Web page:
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When BP in Cairo decided it needed reliable high-speed connections between its various offices, it chose a wireless technology that may be unfamiliar to some readers. However, use of free space optics (FSO) is growing, as Vaughan O’Grady finds out in the first of two articles on how technology is meeting the communications needs of modern businesses.
From the wellhead
to the rooftop “W
E REALISED PEOPLE would be reliant on these things — that downtime would be abhorrent. So we had to do three things. One was to design a product that was the most reliable possible and wouldn’t fail. Second to only sell it in environments to which it was suited. And lastly to make sure it’s backed by resellers who can provide any service the customer needs.” We are talking here about communications. Or, more accurately, Stephen Patrick is the CEO of Wireless Excellence Ltd, a leading designer and manufacturer of professional wireless products for a wide variety of applications. That includes Wi-Fi, WiMAX, microwave, millimetre wave and more. ‘More’, in this case, includes free space optics (FSO), which uses infra-red laser technology to transmit data. The focus on FSO in this article is because BP in Egypt has chosen what may, to many readers, be an unfamiliar wireless technology to send data to and from its various Cairo offices.
All our wireless links are up on rooftop level, and mounted in locations where there is clear line of sight between locations.
Why BP chose the technology As for why it chose the technology, the background is as follows. BP has had a presence in Cairo for a long time. It was consolidating facilities into different offices or buildings around the city. It therefore required high-speed links between those sites, a not unusual need where multiple buildings in the same city are involved. Patrick takes up the story: “BP realised that relying on the local telecom provider was going to be not only very expensive, but would not enable them to reach their desired availability and reliability targets for the network. Conversely, ‘owning the infrastructure’ with a wireless solution means that all the equipment is owned and under control of the customer — who can therefore take whatever actions are required to ensure consistent and high uptimes. A local partner responded to an enquiry made by BP locally in Egypt, and suggested our solution as the ‘best fit’ for the customer needs.”
A simple idea Wireless Excellence offers a number of different wireless systems but in this case Patrick was referring to FSO. In principle, the idea is simple: you have a box that generates a laser beam — a very low power light beam — which is modulated. It carries data in the form of ones and zeros from one point to another point. There they are converted back to data. In practice, however, making this technology reliable has, Patrick said, cost the telecommunications industry as a whole many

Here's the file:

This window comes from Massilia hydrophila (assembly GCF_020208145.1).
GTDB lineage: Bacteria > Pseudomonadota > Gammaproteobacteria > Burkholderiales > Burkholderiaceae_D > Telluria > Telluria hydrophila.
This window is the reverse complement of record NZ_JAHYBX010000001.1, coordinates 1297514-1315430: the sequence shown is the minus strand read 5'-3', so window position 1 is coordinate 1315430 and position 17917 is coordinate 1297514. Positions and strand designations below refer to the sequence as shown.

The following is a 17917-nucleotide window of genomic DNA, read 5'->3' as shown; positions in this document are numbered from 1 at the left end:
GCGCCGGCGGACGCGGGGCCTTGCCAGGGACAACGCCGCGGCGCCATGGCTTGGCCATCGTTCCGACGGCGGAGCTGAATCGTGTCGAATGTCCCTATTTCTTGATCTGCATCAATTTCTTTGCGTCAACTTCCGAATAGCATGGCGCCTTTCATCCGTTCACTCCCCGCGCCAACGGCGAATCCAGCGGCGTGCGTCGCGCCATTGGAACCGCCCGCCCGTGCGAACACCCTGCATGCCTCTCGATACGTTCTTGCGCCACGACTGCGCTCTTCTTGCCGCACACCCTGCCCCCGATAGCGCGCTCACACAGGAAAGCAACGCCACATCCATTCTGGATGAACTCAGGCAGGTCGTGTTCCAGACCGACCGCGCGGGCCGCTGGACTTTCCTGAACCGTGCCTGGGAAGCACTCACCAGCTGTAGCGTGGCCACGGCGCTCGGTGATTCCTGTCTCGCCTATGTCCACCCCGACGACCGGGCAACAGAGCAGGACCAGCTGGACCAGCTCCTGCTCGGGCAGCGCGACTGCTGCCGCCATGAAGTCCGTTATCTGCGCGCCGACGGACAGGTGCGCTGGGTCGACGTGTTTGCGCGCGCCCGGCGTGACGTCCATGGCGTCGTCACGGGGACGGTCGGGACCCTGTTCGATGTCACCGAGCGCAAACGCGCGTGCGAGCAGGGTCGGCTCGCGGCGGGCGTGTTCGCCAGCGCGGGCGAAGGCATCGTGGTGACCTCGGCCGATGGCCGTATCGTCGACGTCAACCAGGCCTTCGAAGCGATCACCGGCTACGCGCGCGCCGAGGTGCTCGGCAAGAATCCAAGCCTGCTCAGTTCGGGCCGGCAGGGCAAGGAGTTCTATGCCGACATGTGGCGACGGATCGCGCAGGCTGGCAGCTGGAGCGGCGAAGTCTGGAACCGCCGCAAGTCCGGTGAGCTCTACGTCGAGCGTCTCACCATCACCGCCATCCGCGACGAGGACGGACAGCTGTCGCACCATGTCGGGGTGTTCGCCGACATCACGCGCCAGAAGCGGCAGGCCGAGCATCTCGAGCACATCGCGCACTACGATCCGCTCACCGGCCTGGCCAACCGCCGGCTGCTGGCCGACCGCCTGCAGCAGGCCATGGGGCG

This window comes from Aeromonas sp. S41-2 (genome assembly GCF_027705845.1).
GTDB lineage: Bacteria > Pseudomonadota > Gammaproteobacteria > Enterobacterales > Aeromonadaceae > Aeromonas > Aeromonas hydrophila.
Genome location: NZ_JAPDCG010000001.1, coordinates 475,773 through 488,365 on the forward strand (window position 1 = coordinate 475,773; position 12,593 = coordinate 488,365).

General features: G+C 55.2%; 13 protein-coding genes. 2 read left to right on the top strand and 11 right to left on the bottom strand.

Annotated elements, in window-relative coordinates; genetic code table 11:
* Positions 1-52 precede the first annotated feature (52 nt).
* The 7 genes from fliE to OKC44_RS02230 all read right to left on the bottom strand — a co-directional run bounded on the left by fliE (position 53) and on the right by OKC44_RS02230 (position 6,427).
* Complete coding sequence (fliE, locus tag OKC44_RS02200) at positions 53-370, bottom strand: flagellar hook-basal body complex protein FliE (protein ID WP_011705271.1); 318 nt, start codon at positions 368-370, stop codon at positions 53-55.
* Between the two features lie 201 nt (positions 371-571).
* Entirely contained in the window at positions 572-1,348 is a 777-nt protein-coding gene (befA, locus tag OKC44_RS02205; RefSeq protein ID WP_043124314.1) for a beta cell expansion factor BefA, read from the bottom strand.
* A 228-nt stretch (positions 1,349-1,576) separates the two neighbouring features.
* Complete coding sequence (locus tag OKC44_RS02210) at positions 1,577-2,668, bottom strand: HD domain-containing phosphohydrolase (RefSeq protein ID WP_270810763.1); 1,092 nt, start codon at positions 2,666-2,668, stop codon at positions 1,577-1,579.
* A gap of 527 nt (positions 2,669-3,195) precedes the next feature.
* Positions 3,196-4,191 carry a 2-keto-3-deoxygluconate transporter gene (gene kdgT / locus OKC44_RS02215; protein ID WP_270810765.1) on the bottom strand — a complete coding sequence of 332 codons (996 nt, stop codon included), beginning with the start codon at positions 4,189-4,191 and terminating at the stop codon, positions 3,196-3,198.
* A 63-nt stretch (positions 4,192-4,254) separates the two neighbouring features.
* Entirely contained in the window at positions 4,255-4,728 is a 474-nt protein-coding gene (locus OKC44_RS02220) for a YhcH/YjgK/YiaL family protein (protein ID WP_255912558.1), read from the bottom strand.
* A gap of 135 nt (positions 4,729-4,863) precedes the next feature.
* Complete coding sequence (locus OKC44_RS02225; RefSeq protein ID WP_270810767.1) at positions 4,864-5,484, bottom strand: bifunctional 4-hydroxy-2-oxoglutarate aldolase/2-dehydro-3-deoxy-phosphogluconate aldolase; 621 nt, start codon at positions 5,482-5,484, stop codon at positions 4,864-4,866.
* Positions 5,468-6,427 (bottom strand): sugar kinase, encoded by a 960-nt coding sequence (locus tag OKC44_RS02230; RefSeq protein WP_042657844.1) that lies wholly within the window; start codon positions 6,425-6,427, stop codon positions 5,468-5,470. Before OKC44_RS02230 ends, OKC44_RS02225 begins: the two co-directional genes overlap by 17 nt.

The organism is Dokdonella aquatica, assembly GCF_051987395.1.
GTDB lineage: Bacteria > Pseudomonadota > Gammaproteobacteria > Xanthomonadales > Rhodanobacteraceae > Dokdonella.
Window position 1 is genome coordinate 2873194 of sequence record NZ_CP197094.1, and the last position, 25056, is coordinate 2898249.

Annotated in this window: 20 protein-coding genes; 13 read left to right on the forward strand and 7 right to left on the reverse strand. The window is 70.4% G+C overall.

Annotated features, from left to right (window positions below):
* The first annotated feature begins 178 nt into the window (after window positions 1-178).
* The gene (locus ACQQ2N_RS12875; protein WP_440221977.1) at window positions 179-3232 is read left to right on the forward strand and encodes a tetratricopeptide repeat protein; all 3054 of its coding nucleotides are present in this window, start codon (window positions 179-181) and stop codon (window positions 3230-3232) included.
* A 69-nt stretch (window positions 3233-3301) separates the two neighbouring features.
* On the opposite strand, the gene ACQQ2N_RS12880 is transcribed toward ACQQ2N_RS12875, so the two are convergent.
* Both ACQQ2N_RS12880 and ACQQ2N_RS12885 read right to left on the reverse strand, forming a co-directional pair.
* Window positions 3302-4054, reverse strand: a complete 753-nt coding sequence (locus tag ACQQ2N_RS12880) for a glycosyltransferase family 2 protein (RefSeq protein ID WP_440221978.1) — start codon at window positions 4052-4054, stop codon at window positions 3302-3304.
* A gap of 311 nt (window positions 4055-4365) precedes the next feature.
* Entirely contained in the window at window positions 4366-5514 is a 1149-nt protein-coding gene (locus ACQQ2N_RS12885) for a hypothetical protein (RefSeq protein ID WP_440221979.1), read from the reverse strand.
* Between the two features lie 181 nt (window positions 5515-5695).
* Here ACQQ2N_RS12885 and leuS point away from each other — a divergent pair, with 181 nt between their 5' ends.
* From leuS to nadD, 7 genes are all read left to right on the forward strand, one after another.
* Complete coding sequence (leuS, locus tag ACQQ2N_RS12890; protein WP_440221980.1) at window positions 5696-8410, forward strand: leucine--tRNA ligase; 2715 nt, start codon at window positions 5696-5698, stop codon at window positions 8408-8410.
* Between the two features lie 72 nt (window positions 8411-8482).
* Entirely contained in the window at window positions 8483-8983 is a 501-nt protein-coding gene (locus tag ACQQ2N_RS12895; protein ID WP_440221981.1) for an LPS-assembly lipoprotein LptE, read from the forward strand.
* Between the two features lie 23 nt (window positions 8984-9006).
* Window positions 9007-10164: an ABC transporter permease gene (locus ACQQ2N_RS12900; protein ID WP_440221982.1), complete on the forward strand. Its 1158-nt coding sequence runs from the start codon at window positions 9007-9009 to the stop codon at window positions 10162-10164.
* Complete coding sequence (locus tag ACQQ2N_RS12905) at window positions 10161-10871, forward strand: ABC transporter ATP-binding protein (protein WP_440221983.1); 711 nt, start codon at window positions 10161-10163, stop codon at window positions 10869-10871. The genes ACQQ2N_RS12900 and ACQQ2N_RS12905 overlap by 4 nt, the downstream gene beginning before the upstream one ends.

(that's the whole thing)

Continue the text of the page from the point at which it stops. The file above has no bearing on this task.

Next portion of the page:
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Customers especially like the fact that point-to-point wireless communication using laser is, in most countries, licence-free. millions of dollars and a lot of work. Even when it was commercialised back in the late 1990s companies like Wireless Excellence had to overcome a lack of awareness of FSO (compared to, say, microwave or fibre) with demonstrations and trials.
FSO has many advantages But it has been worth it, and not just for Wireless Excellence. Customers especially like the fact that point-to-point wireless communication using laser is, in most countries, licence-free. In addition, radio spectrum is a limited resource; the microwave spectrum tends to be congested in major cities with hundreds, or even thousands of links all competing for the same frequencies. Infra red, however, is uncongested. FSO’s other advantages include quick set-up, very high speed (1 Gbps) and low annual fees to Egypt’s NTRA (National Telecom Regulatory
Authority) compared with other wireless technologies. In fact, Patrick explained, “With our reseller we have worked with the NTRA to ensure that all the products and installations meet their needs. The fact that these products use optical (infra-red) rather than RF spectrum means that they are very supportive; these products don't add to the severe and increasing congestion of RF bands, so there is a motivation for all parties to choose optical links where appropriate.”
Its limitations FSO does have its limitations. Transmission is only up to 2km as a rule (though much longer links have been achieved: up to 4km or more) and it requires line of sight transmission. That means, in cities most of all, the transmission and reception equipment is usually rooftop-based. Careful planning is therefore required to ensure that the desired links can be implemented. Also in some cities and regions of outstanding heritage the user may also be at the mercy of planning regulations. However, most business users, including BP, are fortunate in occupying fairly tall buildings where line of sight is easy to attain, and the units are usually not visible from street level. If a company using FSO doesn't own a building it can usually negotiate with building owners for rooftop access. Sometimes more height is needed to ensure